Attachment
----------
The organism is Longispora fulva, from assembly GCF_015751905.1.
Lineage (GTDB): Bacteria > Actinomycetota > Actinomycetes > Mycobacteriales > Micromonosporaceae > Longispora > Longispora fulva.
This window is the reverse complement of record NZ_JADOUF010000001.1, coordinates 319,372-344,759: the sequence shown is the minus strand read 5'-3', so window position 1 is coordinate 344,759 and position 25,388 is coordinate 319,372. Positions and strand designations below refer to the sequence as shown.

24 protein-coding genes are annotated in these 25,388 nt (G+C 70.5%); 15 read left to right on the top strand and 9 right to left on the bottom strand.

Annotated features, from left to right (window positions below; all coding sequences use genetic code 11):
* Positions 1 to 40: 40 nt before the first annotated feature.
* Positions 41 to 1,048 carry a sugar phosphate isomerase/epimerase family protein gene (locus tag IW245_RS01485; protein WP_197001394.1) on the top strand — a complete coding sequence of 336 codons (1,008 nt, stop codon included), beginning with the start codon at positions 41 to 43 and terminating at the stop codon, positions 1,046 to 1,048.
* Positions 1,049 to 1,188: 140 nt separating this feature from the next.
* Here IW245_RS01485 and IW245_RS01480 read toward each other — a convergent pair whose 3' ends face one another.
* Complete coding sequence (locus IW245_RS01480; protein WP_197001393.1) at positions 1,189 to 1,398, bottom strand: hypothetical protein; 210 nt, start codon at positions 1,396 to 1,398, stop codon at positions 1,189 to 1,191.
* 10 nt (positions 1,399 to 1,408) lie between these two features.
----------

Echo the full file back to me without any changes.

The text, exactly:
The organism is Longispora fulva, from assembly GCF_015751905.1.
Lineage (GTDB): Bacteria > Actinomycetota > Actinomycetes > Mycobacteriales > Micromonosporaceae > Longispora > Longispora fulva.
This window is the reverse complement of record NZ_JADOUF010000001.1, coordinates 319,372-344,759: the sequence shown is the minus strand read 5'-3', so window position 1 is coordinate 344,759 and position 25,388 is coordinate 319,372. Positions and strand designations below refer to the sequence as shown.

24 protein-coding genes are annotated in these 25,388 nt (G+C 70.5%); 15 read left to right on the top strand and 9 right to left on the bottom strand.

Annotated features, from left to right (window positions below; all coding sequences use genetic code 11):
* Positions 1 to 40: 40 nt before the first annotated feature.
* Positions 41 to 1,048 carry a sugar phosphate isomerase/epimerase family protein gene (locus tag IW245_RS01485; protein WP_197001394.1) on the top strand — a complete coding sequence of 336 codons (1,008 nt, stop codon included), beginning with the start codon at positions 41 to 43 and terminating at the stop codon, positions 1,046 to 1,048.
* Positions 1,049 to 1,188: 140 nt separating this feature from the next.
* Here IW245_RS01485 and IW245_RS01480 read toward each other — a convergent pair whose 3' ends face one another.
* Complete coding sequence (locus IW245_RS01480; protein WP_197001393.1) at positions 1,189 to 1,398, bottom strand: hypothetical protein; 210 nt, start codon at positions 1,396 to 1,398, stop codon at positions 1,189 to 1,191.
* 10 nt (positions 1,399 to 1,408) lie between these two features.